Table of Contents
SAM NOBLE OKLAHOMA MUSEUM of NATURAL HISTORY
FOSSIL BATS OF THE AMERICAS

early Oligocene, Whitneyan NALMA

I-75

The I-75 LF was discovered in 1965 during the construction of Interstate Highway 75 (“I-75”) through Gainesville in Alachua County in northern peninsular Florida. The fossiliferous sediments consist of dark, sandy clays deposited in a small sinkhole about 5 m in diameter and 2 m deep, developed in marine Eocene limestone. The large mammal fauna from I-75 is composed of two carnivores (the amphicyonid Daphoenus and a mustelid), a horse (Miohippus), a tayassuid, an oreodont, and a small ruminant artiodactyl (Leptomeryx). Leptomeryx is the most abundant mammal in the fauna. I-75 also has a rich microvertebrate fauna, including frogs, salamanders, lizards, snakes, and small mammals (Patton 1969; Holman 1999). Small mammals include: a didelphid marsupial (Herpetotherium), a large geolabidid insectivore (Centetodon cf. C. wolffi), seven species of bats, one rabbit (Palaeolagus), and at least four species of rodents (Eutypomys sp., a heteromyid, and two eomyids). The association of these terrestrial vertebrates with sharks, rays, and marine fish suggests that the I-75 site was deposited near the coast.

Most previous workers placed the I-75 LF in the Whitneyan, making it the oldest land vertebrate fauna known from Florida (Patton 1969; Emry et al. 1987). The Whitneyan comprises a short interval of time in the late early Oligocene (30 to 32 Ma; Emry et al. 1987; Woodburne and Swisher 1995; Tedford et al. 1996). Miohippus and Leptomeryx from I-75 occur from the Chadronian through the early Arikareean. The I-75 Centetodon is similar to C. wolffi from the Orellan and Whitneyan (Lillegraven et al. 1981). The small leporid is referred to Palaeolagus, a common rabbit in Orellan and Whitneyan faunas, which has its last appearance in the early Arikareean. The beaver-like rodent Eutypomys is typical of Whitneyan and older Oligocene faunas in the Great Plains, but survived into the early Arikareean (Emry et al. 1987; Tedford et al. 1996). Most of the age-diagnostic mammals from the I-75 LF range from the Orellan through the early Arikareean. The presence of Centetodon, Eutypomys, Palaeolagus, Miohippus, and Leptomeryx establish an age older than early Arikareean (older than 24 Ma; Tedford et al. 1987, Tedford et al. 1996). A post-Orellan age is suggested by the presence of an advanced species of Miohippus. The absence of taxa in the I-75 LF restricted to the Arikareean (e.g., Nanotragulus) indicates a late Whitneyan age (~30 Ma). The similarity of the bat faunas from I-75 and the early Arikareean Brooksville 2 LF indicates that these two faunas are fairly close in age.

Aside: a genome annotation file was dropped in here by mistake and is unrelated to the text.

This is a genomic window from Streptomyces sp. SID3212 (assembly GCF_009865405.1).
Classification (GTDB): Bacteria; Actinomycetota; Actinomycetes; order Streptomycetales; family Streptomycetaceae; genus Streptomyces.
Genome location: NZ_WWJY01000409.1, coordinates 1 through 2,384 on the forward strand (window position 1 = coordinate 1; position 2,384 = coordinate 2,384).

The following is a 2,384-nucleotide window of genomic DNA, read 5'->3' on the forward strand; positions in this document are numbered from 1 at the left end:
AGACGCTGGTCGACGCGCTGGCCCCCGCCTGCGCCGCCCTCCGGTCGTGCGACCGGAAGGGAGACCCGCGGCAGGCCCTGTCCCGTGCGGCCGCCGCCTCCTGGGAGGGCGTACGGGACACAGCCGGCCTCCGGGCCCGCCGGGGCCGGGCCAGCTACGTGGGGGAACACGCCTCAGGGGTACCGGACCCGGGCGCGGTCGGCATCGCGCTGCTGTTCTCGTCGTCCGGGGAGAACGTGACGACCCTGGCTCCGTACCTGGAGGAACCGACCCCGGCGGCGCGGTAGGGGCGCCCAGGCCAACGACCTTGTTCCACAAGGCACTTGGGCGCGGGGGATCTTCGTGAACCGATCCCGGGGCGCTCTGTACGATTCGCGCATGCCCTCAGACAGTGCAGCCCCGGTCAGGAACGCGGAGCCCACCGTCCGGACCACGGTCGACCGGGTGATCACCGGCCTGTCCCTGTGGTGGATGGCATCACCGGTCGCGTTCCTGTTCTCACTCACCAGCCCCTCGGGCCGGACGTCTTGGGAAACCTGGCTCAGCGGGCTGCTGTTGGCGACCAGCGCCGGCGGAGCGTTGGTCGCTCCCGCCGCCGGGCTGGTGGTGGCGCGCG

I-75 provides the earliest record of the taxonomic diversity and community structure of North American middle Cenozoic chiropteran faunas. Seven species of bats represented by 40 specimens are known from I-75. The fauna includes a new genus and species of Mormoopidae and an undescribed genus and two new species of Emballonuridae. An undescribed new genus and two new species of possible phyllostomids are represented by just a few isolated teeth. A partial radius constitutes the ear liest fossil record of the Natalidae (Morgan and Czaplewski 2003). A large species of Vespertilionidae is represented by two teeth and a partial radius. Species belonging to Neotropical families are the most abundant bats in the I-75 fauna, including a large emballonurid and a small mormoopid.